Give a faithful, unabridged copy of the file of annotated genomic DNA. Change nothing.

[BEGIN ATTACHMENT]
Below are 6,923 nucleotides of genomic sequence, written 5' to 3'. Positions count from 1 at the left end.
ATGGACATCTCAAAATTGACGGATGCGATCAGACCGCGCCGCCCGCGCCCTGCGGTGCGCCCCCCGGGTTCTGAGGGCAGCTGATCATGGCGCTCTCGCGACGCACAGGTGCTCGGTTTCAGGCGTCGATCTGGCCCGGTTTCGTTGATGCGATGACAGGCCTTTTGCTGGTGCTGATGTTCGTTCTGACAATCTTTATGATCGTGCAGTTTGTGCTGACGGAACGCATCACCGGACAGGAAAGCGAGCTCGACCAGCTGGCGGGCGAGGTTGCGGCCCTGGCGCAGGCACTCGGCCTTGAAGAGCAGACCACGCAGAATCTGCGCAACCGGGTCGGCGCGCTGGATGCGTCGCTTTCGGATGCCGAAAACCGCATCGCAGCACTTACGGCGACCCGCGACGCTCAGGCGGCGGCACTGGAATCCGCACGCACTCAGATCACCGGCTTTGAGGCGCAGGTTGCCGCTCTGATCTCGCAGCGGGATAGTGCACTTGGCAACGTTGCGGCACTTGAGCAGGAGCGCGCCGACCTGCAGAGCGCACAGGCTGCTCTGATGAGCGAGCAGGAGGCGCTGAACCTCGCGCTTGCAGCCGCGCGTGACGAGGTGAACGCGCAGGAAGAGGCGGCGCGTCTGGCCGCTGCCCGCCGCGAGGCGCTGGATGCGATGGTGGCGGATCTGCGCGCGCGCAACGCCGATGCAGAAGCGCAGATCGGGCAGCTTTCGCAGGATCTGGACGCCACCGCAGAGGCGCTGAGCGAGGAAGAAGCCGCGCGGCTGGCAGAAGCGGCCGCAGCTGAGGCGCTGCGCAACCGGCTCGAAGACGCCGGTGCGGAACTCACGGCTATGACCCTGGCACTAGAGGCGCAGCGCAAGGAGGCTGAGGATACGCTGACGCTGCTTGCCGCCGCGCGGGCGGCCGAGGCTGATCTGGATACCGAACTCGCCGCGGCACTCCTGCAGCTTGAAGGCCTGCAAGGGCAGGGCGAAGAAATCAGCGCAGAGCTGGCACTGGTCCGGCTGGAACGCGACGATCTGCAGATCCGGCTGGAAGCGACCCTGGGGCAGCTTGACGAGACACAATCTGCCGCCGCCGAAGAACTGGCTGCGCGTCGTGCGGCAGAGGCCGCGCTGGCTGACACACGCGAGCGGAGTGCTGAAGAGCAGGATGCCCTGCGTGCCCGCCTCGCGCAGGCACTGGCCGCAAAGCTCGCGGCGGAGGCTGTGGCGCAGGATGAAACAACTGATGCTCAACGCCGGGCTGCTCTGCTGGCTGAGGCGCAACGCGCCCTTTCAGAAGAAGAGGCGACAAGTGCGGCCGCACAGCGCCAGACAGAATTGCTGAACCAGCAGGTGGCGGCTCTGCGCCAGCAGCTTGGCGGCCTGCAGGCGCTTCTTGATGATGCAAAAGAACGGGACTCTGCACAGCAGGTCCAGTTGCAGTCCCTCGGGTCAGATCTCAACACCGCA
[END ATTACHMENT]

Below are 6,923 nucleotides of genomic sequence, written 5' to 3'. Positions count from 1 at the left end.
ATGGACATCTCAAAATTGACGGATGCGATCAGACCGCGCCGCCCGCGCCCTGCGGTGCGCCCCCCGGGTTCTGAGGGCAGCTGATCATGGCGCTCTCGCGACGCACAGGTGCTCGGTTTCAGGCGTCGATCTGGCCCGGTTTCGTTGATGCGATGACAGGCCTTTTGCTGGTGCTGATGTTCGTTCTGACAATCTTTATGATCGTGCAGTTTGTGCTGACGGAACGCATCACCGGACAGGAAAGCGAGCTCGACCAGCTGGCGGGCGAGGTTGCGGCCCTGGCGCAGGCACTCGGCCTTGAAGAGCAGACCACGCAGAATCTGCGCAACCGGGTCGGCGCGCTGGATGCGTCGCTTTCGGATGCCGAAAACCGCATCGCAGCACTTACGGCGACCCGCGACGCTCAGGCGGCGGCACTGGAATCCGCACGCACTCAGATCACCGGCTTTGAGGCGCAGGTTGCCGCTCTGATCTCGCAGCGGGATAGTGCACTTGGCAACGTTGCGGCACTTGAGCAGGAGCGCGCCGACCTGCAGAGCGCACAGGCTGCTCTGATGAGCGAGCAGGAGGCGCTGAACCTCGCGCTTGCAGCCGCGCGTGACGAGGTGAACGCGCAGGAAGAGGCGGCGCGTCTGGCCGCTGCCCGCCGCGAGGCGCTGGATGCGATGGTGGCGGATCTGCGCGCGCGCAACGCCGATGCAGAAGCGCAGATCGGGCAGCTTTCGCAGGATCTGGACGCCACCGCAGAGGCGCTGAGCGAGGAAGAAGCCGCGCGGCTGGCAGAAGCGGCCGCAGCTGAGGCGCTGCGCAACCGGCTCGAAGACGCCGGTGCGGAACTCACGGCTATGACCCTGGCACTAGAGGCGCAGCGCAAGGAGGCTGAGGATACGCTGACGCTGCTTGCCGCCGCGCGGGCGGCCGAGGCTGATCTGGATACCGAACTCGCCGCGGCACTCCTGCAGCTTGAAGGCCTGCAAGGGCAGGGCGAAGAAATCAGCGCAGAGCTGGCACTGGTCCGGCTGGAACGCGACGATCTGCAGATCCGGCTGGAAGCGACCCTGGGGCAGCTTGACGAGACACAATCTGCCGCCGCCGAAGAACTGGCTGCGCGTCGTGCGGCAGAGGCCGCGCTGGCTGACACACGCGAGCGGAGTGCTGAAGAGCAGGATGCCCTGCGTGCCCGCCTCGCGCAGGCACTGGCCGCAAAGCTCGCGGCGGAGGCTGTGGCGCAGGATGAAACAACTGATGCTCAACGCCGGGCTGCTCTGCTGGCTGAGGCGCAACGCGCCCTTTCAGAAGAAGAGGCGACAAGTGCGGCCGCACAGCGCCAGACAGAATTGCTGAACCAGCAGGTGGCGGCTCTGCGCCAGCAGCTTGGCGGCCTGCAGGCGCTTCTTGATGATGCAAAAGAACGGGACTCTGCACAGCAGGTCCAGTTGCAGTCCCTCGGGTCAGATCTCAACACCGCA